As is most often with these types of books and particularly these guides, it’s the incidental details and fun facts that make it a must read. Did you know that Charles Bronson was tapped to star in a remake of “The Golem” in the 80’s? Well, what about the fact that a real alligator featured in “I Was a Teenage Frankenstein” was the pet of serial killer Joe Ball and may have eaten his victims? Or what about the mind-boggling revelation that a Sinbad film with Keanu Reeves and Vin Diesel was once in development? Fascinating trivia like that abounds and you’ll store it all away for future use.
The original posters provide amusement as well. The US poster for “The Creeping Unknown” (aka: “The Quatermass Xperiment”) shows a ghostly three-armed Simba (from “The Lion King”) lookalike, that bears no relation to the mutated astronaut in the film. Publicity material for “Frankenhooker” has a genuine complimentary quote from the great Bill Murray. And some of the straplines are endearingly crap, with “The Black Scorpion” using the confrontationally-blunt; “We defy you not to get a genuine case of the horrors when you see The Black Scorpion”. Well, alrighty then. Gingold also occasionally throws in some cracking quotes from the films in question. A special no-prize goes to anybody that works out the source of this gem; “If memory serves, I was significantly larger when I was fictional”. You’ll find a plethora of little beastly nuggets like that to chew upon.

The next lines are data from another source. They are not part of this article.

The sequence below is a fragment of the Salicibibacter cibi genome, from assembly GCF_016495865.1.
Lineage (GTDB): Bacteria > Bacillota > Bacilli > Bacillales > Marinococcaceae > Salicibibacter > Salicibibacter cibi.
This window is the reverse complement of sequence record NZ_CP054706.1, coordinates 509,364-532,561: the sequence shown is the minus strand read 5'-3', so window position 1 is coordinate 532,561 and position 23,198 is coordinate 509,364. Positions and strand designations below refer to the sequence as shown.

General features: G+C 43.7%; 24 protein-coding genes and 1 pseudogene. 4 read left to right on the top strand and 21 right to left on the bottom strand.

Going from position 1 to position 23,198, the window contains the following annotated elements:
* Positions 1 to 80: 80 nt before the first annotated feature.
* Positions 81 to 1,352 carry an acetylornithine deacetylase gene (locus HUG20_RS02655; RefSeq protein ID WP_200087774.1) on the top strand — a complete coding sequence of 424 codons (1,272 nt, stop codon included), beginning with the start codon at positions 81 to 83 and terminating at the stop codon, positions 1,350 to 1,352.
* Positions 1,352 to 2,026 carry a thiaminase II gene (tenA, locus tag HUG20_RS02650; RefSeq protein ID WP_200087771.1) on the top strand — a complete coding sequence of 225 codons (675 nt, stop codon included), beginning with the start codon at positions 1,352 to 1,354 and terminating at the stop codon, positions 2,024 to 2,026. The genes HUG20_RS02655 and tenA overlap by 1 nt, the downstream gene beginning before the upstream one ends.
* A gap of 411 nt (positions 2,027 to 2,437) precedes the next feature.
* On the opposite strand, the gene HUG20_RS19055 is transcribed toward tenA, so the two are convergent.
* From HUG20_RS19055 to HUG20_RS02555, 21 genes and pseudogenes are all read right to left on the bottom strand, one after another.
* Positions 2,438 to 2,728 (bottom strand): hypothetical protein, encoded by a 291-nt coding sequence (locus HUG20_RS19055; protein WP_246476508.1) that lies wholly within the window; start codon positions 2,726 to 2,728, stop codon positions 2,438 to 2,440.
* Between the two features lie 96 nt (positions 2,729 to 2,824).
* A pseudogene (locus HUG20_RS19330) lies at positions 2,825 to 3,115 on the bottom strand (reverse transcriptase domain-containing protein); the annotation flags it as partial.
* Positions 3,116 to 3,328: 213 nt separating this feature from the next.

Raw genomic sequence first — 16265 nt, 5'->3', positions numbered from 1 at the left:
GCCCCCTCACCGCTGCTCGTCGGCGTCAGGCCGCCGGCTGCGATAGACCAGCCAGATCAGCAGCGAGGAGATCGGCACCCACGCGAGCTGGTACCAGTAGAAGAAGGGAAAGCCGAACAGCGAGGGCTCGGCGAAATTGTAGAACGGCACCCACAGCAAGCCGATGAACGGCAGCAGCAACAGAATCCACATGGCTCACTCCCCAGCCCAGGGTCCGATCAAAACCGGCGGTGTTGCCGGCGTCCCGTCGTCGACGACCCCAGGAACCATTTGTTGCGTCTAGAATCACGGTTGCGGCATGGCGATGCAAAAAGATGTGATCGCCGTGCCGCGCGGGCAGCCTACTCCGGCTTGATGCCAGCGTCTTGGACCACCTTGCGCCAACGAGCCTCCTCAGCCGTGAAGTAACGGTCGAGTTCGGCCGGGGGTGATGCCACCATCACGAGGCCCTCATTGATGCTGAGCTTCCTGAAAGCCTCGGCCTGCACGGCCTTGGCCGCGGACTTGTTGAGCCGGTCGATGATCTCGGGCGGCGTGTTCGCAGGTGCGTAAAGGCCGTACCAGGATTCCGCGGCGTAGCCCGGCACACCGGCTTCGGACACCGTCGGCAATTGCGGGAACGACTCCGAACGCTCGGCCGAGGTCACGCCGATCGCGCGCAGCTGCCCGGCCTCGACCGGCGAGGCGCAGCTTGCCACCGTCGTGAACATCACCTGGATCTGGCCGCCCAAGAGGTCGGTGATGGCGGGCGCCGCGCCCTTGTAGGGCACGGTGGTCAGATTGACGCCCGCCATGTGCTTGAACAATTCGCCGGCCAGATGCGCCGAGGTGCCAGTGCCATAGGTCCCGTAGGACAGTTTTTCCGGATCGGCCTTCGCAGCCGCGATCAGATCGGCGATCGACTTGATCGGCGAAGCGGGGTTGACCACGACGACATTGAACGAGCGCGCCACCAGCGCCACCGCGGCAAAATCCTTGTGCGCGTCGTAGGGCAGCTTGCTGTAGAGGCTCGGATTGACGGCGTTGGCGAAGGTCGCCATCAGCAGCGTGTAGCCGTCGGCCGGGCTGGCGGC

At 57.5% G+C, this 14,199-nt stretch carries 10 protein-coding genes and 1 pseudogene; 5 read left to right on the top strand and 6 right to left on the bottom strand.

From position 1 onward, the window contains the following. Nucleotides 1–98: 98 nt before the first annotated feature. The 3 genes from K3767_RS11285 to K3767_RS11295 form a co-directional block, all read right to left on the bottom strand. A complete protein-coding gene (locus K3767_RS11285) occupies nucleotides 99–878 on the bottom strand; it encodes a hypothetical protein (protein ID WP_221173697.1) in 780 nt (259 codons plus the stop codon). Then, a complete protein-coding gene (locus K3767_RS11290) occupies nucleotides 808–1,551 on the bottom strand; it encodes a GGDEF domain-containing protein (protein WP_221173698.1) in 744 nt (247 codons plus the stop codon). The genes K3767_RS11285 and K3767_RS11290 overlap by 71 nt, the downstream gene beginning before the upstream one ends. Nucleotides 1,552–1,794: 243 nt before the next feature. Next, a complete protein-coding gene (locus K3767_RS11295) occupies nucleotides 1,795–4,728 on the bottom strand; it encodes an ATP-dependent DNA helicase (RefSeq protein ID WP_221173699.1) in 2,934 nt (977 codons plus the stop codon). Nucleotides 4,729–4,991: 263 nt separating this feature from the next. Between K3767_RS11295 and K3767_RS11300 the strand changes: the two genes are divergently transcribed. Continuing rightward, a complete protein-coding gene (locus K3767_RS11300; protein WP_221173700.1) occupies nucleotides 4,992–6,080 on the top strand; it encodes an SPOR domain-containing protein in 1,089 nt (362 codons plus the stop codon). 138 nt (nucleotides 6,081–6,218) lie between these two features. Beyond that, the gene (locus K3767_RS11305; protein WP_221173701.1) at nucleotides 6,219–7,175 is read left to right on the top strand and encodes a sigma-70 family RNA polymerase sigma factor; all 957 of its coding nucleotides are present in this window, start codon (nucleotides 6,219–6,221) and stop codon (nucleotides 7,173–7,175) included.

At the end of the day, it’s just a (handsomely compiled) “listicle”. But it IS a great one. It’s sort of wonderful seeing oddities like “Majin, the Monster of Terror” getting the same page space as something like “Jurassic Park”, and not one of its 240 colourful pages is wasted in any sense. The chronological order enables a slip from nostalgia goodness to up-to-date recommendations. It might even prompt you to towards old cult classics or recent gems that you may have missed. At any rate, if you have any love at all for creature features, and the evidence that you’re on this site suggests that you do, then you’ll get a kick out of this. A cool read for Halloween and perhaps more appropriate for the coffee table than the “Exploitation Guide” if the neighbours happen to pop round.
All-in-all it’s another beast of a book that we’ll happily recommend as a personal purchase or a gift for a horror-loving friend. Gigantically great stuff and we continue to look forward to future Frightfest guides and what their subjects may be…